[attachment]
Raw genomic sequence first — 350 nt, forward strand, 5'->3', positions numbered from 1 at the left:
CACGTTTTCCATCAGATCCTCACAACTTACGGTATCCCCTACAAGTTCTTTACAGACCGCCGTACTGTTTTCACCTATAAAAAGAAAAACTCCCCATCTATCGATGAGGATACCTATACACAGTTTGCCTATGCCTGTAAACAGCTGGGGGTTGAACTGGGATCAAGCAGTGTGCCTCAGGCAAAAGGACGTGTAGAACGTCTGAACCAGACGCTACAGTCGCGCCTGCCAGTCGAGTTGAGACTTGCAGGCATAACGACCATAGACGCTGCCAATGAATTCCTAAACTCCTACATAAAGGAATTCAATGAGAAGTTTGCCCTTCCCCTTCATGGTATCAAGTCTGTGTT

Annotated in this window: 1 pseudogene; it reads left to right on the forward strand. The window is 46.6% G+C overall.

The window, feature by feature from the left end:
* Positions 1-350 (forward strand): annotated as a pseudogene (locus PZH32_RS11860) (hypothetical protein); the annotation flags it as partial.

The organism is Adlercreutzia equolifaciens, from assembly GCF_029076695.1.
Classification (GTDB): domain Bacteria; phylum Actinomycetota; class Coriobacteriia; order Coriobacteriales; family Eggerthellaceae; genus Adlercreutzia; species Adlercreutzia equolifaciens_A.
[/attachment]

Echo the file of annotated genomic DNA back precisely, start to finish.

Raw genomic sequence first — 350 nt, forward strand, 5'->3', positions numbered from 1 at the left:
CACGTTTTCCATCAGATCCTCACAACTTACGGTATCCCCTACAAGTTCTTTACAGACCGCCGTACTGTTTTCACCTATAAAAAGAAAAACTCCCCATCTATCGATGAGGATACCTATACACAGTTTGCCTATGCCTGTAAACAGCTGGGGGTTGAACTGGGATCAAGCAGTGTGCCTCAGGCAAAAGGACGTGTAGAACGTCTGAACCAGACGCTACAGTCGCGCCTGCCAGTCGAGTTGAGACTTGCAGGCATAACGACCATAGACGCTGCCAATGAATTCCTAAACTCCTACATAAAGGAATTCAATGAGAAGTTTGCCCTTCCCCTTCATGGTATCAAGTCTGTGTT

Annotated in this window: 1 pseudogene; it reads left to right on the forward strand. The window is 46.6% G+C overall.

The window, feature by feature from the left end:
* Positions 1-350 (forward strand): annotated as a pseudogene (locus PZH32_RS11860) (hypothetical protein); the annotation flags it as partial.

The organism is Adlercreutzia equolifaciens, from assembly GCF_029076695.1.
Classification (GTDB): domain Bacteria; phylum Actinomycetota; class Coriobacteriia; order Coriobacteriales; family Eggerthellaceae; genus Adlercreutzia; species Adlercreutzia equolifaciens_A.